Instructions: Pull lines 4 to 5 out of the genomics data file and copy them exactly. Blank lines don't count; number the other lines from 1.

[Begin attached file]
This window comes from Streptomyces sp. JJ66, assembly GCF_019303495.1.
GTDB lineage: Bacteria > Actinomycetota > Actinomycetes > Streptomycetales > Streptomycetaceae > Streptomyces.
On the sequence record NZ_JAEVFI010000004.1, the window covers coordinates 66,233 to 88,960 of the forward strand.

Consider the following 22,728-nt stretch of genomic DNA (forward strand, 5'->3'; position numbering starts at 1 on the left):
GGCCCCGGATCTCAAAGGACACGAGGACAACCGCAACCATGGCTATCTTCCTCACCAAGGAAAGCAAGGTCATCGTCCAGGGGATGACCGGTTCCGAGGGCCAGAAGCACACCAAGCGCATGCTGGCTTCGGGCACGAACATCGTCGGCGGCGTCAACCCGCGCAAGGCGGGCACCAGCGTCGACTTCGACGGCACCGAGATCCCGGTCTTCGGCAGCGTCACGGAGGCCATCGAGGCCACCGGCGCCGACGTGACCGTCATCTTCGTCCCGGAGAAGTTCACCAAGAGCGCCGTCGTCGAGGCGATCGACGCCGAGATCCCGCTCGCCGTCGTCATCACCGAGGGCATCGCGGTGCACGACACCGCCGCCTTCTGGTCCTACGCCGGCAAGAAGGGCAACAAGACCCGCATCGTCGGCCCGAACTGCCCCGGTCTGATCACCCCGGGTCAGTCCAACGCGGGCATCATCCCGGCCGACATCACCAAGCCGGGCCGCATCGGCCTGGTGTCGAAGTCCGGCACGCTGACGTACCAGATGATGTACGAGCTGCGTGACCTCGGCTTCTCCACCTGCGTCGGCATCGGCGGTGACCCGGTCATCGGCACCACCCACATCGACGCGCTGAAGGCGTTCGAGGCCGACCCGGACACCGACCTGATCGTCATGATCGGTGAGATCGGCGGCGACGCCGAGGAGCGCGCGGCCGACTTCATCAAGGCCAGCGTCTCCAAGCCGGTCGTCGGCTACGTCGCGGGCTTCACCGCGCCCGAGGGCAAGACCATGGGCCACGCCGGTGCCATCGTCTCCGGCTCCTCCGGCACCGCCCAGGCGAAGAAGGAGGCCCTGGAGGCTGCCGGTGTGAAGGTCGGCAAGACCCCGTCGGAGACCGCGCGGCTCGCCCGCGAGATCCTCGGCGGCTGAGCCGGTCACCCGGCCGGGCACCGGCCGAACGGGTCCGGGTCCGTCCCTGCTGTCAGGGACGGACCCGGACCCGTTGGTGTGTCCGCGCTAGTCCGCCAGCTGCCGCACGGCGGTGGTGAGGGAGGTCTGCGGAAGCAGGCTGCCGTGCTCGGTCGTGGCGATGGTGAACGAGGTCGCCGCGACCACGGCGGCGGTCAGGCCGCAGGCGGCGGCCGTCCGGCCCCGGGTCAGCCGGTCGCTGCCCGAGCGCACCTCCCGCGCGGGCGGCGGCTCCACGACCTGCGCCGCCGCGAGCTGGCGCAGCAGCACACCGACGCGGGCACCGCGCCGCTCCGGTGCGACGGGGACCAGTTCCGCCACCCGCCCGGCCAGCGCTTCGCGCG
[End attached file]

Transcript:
Consider the following 22,728-nt stretch of genomic DNA (forward strand, 5'->3'; position numbering starts at 1 on the left):
GGCCCCGGATCTCAAAGGACACGAGGACAACCGCAACCATGGCTATCTTCCTCACCAAGGAAAGCAAGGTCATCGTCCAGGGGATGACCGGTTCCGAGGGCCAGAAGCACACCAAGCGCATGCTGGCTTCGGGCACGAACATCGTCGGCGGCGTCAACCCGCGCAAGGCGGGCACCAGCGTCGACTTCGACGGCACCGAGATCCCGGTCTTCGGCAGCGTCACGGAGGCCATCGAGGCCACCGGCGCCGACGTGACCGTCATCTTCGTCCCGGAGAAGTTCACCAAGAGCGCCGTCGTCGAGGCGATCGACGCCGAGATCCCGCTCGCCGTCGTCATCACCGAGGGCATCGCGGTGCACGACACCGCCGCCTTCTGGTCCTACGCCGGCAAGAAGGGCAACAAGACCCGCATCGTCGGCCCGAACTGCCCCGGTCTGATCACCCCGGGTCAGTCCAACGCGGGCATCATCCCGGCCGACATCACCAAGCCGGGCCGCATCGGCCTGGTGTCGAAGTCCGGCACGCTGACGTACCAGATGATGTACGAGCTGCGTGACCTCGGCTTCTCCACCTGCGTCGGCATCGGCGGTGACCCGGTCATCGGCACCACCCACATCGACGCGCTGAAGGCGTTCGAGGCCGACCCGGACACCGACCTGATCGTCATGATCGGTGAGATCGGCGGCGACGCCGAGGAGCGCGCGGCCGACTTCATCAAGGCCAGCGTCTCCAAGCCGGTCGTCGGCTACGTCGCGGGCTTCACCGCGCCCGAGGGCAAGACCATGGGCCACGCCGGTGCCATCGTCTCCGGCTCCTCCGGCACCGCCCAGGCGAAGAAGGAGGCCCTGGAGGCTGCCGGTGTGAAGGTCGGCAAGACCCCGTCGGAGACCGCGCGGCTCGCCCGCGAGATCCTCGGCGGCTGAGCCGGTCACCCGGCCGGGCACCGGCCGAACGGGTCCGGGTCCGTCCCTGCTGTCAGGGACGGACCCGGACCCGTTGGTGTGTCCGCGCTAGTCCGCCAGCTGCCGCACGGCGGTGGTGAGGGAGGTCTGCGGAAGCAGGCTGCCGTGCTCGGTCGTGGCGATGGTGAACGAGGTCGCCGCGACCACGGCGGCGGTCAGGCCGCAGGCGGCGGCCGTCCGGCCCCGGGTCAGCCGGTCGCTGCCCGAGCGCACCTCCCGCGCGGGCGGCGGCTCCACGACCTGCGCCGCCGCGAGCTGGCGCAGCAGCACACCGACGCGGGCACCGCGCCGCTCCGGTGCGACGGGGACCAGTTCCGCCACCCGCCCGGCCAGCGCTTCGCGCG